by Benjamin Fry
Few things seem to ruffle Simon Cowell’s feathers, but his recent home invasion got to him.
Home is the perfect metaphor for the intra-psychic search for somewhere in the body which feels safe. We live in topsy-turvy bodies which have lost the capacity to “regulate” themselves. The complexity of the human system has caused a breakdown in communication between at least two large parts of the biological system, and as a result we can often feel out of control.
Feeling in control is how we counteract this systemic problem in our species, and coming “home” is one way in which we like to do this. In trauma work, we often talk of a person coming “home” when they begin to develop the capacity to re-exist inside the “container” of the biology of their own bodies. This means that they are not too much for themselves. A baby needs a mother to hold him or her when distressed but an adult can most of the time contain him or herself, if they have a healthy nervous system without too much of a trauma reservoir.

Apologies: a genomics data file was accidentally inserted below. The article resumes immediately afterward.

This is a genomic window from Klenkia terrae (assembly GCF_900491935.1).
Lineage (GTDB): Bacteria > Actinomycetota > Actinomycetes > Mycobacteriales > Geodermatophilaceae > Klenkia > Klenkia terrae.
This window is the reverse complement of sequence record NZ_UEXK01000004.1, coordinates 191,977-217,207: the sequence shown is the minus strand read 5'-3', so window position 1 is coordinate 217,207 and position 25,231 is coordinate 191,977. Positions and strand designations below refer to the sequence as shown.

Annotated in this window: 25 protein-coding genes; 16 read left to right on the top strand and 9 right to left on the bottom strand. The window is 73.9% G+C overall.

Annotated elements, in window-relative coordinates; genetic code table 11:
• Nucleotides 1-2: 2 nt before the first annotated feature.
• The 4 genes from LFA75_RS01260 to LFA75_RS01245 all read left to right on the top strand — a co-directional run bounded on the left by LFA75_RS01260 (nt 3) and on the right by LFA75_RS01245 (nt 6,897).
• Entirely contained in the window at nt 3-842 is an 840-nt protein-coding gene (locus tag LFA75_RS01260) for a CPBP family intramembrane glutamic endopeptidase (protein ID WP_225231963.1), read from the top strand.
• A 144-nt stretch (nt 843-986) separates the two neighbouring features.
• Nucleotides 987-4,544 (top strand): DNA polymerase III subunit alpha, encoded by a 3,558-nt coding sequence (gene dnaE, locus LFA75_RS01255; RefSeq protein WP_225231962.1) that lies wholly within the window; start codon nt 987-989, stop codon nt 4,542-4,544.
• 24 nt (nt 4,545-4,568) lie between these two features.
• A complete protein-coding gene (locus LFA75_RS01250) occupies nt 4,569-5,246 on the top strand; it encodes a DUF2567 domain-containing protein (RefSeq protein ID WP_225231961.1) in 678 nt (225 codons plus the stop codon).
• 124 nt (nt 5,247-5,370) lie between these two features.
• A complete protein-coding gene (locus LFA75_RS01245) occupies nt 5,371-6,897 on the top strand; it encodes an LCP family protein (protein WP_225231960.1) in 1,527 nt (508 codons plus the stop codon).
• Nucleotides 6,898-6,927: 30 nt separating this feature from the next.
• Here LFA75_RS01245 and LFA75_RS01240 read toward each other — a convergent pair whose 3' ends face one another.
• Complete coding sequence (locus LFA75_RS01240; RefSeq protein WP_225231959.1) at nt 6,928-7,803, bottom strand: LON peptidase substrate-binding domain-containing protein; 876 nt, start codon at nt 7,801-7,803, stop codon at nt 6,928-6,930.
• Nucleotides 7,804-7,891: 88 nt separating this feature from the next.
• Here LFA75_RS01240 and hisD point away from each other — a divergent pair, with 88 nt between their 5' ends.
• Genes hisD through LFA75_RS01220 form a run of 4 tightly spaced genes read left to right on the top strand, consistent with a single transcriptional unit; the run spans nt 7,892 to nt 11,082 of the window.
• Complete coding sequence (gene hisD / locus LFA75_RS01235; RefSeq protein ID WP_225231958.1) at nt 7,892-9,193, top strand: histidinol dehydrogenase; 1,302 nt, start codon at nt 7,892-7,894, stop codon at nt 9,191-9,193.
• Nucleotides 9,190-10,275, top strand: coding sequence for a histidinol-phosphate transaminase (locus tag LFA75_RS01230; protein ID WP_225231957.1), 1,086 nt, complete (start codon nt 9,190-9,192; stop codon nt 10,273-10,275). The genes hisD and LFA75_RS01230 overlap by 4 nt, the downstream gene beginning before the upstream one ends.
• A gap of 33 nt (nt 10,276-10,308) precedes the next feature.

For those of us carrying a lot of baggage, our reactivity means that we can not contain ourselves. So we look to external agencies to do this for us; people, relationships, behaviours and chemicals will often do. But nothing is more sacred than that place we try to come back to for safety and recovery. In our modern culture we have made this our physical house, our home; but in the spiritual traditions and architectures which run much further into the history of human thinking, our home is a place within, a place which we have lost due to the accumulated effects of untreated trauma (or simply unfinished stress cycles).
This can be more easily addressed and cured now than at any point in modern history. Contact Us now and allow us to help you come home.
Benjamin Fry works across a range of services and media using personal, professional and scientific expertise to help people to a baggage-free life. A published author, and a past columnist for The Times and Psychologies magazine, Benjamin is a social activist in mental health. He founded Get Stable in 2010 to get effective treatment paid for by the state and his great passion is to bring treatment, which works, to all levels of society and across all severities of conditions.
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